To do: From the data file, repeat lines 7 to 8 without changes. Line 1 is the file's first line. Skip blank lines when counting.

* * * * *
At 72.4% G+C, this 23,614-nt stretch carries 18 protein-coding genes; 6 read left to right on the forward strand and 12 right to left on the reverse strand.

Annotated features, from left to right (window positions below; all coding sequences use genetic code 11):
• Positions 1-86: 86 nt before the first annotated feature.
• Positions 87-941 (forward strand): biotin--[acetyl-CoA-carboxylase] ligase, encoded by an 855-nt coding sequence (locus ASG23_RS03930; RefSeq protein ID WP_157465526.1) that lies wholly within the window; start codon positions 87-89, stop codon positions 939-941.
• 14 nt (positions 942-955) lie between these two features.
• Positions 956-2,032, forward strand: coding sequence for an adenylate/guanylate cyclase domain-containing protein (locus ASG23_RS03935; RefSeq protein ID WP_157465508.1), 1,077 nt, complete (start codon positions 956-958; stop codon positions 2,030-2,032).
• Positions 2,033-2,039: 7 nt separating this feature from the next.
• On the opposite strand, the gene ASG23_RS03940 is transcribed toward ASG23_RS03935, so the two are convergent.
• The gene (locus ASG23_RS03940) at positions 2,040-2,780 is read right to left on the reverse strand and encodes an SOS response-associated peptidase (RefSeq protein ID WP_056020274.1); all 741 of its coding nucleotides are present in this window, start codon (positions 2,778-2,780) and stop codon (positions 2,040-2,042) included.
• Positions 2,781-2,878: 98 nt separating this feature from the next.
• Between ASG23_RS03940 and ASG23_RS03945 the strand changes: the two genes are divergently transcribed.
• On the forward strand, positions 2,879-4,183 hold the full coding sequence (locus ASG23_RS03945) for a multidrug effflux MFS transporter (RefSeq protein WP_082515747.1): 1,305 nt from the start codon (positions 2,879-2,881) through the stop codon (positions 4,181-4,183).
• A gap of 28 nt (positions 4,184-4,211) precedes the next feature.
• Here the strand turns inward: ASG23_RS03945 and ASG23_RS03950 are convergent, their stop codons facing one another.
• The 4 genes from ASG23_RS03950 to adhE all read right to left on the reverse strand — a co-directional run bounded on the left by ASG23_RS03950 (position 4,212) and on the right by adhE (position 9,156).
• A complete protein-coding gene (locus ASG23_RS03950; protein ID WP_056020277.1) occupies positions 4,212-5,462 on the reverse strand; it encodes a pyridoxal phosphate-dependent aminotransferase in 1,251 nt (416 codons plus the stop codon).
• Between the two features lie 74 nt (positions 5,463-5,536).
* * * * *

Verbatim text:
• Positions 2,033-2,039: 7 nt separating this feature from the next.
• On the opposite strand, the gene ASG23_RS03940 is transcribed toward ASG23_RS03935, so the two are convergent.